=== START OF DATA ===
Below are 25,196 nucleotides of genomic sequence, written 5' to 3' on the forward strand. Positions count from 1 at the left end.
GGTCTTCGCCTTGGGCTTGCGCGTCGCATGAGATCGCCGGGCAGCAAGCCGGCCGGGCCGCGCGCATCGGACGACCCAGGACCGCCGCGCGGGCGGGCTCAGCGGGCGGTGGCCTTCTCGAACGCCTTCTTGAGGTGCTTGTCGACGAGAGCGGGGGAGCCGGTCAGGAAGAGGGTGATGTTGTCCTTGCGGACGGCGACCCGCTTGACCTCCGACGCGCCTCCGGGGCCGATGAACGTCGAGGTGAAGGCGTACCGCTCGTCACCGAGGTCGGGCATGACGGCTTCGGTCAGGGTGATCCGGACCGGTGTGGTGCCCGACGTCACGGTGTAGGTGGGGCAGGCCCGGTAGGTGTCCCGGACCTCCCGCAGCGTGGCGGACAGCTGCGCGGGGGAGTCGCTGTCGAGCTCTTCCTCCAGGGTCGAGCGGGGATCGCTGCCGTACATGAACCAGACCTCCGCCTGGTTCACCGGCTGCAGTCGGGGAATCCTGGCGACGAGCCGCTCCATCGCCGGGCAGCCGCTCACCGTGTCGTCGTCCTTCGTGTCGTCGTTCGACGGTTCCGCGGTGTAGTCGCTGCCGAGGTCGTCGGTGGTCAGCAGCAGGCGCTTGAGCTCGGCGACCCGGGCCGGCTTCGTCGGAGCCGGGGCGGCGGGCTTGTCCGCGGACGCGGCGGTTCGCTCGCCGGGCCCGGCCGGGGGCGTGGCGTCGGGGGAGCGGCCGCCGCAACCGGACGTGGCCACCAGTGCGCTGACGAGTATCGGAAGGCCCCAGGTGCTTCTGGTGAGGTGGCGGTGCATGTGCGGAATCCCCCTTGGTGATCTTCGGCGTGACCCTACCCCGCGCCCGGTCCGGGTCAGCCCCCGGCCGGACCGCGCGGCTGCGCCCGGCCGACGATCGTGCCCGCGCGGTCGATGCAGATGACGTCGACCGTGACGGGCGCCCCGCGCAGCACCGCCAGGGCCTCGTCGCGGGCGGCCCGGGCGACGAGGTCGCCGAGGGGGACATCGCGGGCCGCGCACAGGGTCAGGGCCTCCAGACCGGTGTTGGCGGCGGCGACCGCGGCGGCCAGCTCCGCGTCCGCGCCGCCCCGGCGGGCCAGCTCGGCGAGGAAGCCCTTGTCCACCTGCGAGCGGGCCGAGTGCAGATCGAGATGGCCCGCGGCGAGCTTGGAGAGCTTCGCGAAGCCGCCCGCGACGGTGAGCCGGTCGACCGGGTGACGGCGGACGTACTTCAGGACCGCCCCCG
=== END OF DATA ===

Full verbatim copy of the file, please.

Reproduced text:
Below are 25,196 nucleotides of genomic sequence, written 5' to 3' on the forward strand. Positions count from 1 at the left end.
GGTCTTCGCCTTGGGCTTGCGCGTCGCATGAGATCGCCGGGCAGCAAGCCGGCCGGGCCGCGCGCATCGGACGACCCAGGACCGCCGCGCGGGCGGGCTCAGCGGGCGGTGGCCTTCTCGAACGCCTTCTTGAGGTGCTTGTCGACGAGAGCGGGGGAGCCGGTCAGGAAGAGGGTGATGTTGTCCTTGCGGACGGCGACCCGCTTGACCTCCGACGCGCCTCCGGGGCCGATGAACGTCGAGGTGAAGGCGTACCGCTCGTCACCGAGGTCGGGCATGACGGCTTCGGTCAGGGTGATCCGGACCGGTGTGGTGCCCGACGTCACGGTGTAGGTGGGGCAGGCCCGGTAGGTGTCCCGGACCTCCCGCAGCGTGGCGGACAGCTGCGCGGGGGAGTCGCTGTCGAGCTCTTCCTCCAGGGTCGAGCGGGGATCGCTGCCGTACATGAACCAGACCTCCGCCTGGTTCACCGGCTGCAGTCGGGGAATCCTGGCGACGAGCCGCTCCATCGCCGGGCAGCCGCTCACCGTGTCGTCGTCCTTCGTGTCGTCGTTCGACGGTTCCGCGGTGTAGTCGCTGCCGAGGTCGTCGGTGGTCAGCAGCAGGCGCTTGAGCTCGGCGACCCGGGCCGGCTTCGTCGGAGCCGGGGCGGCGGGCTTGTCCGCGGACGCGGCGGTTCGCTCGCCGGGCCCGGCCGGGGGCGTGGCGTCGGGGGAGCGGCCGCCGCAACCGGACGTGGCCACCAGTGCGCTGACGAGTATCGGAAGGCCCCAGGTGCTTCTGGTGAGGTGGCGGTGCATGTGCGGAATCCCCCTTGGTGATCTTCGGCGTGACCCTACCCCGCGCCCGGTCCGGGTCAGCCCCCGGCCGGACCGCGCGGCTGCGCCCGGCCGACGATCGTGCCCGCGCGGTCGATGCAGATGACGTCGACCGTGACGGGCGCCCCGCGCAGCACCGCCAGGGCCTCGTCGCGGGCGGCCCGGGCGACGAGGTCGCCGAGGGGGACATCGCGGGCCGCGCACAGGGTCAGGGCCTCCAGACCGGTGTTGGCGGCGGCGACCGCGGCGGCCAGCTCCGCGTCCGCGCCGCCCCGGCGGGCCAGCTCGGCGAGGAAGCCCTTGTCCACCTGCGAGCGGGCCGAGTGCAGATCGAGATGGCCCGCGGCGAGCTTGGAGAGCTTCGCGAAGCCGCCCGCGACGGTGAGCCGGTCGACCGGGTGACGGCGGACGTACTTCAGGACCGCCCCCG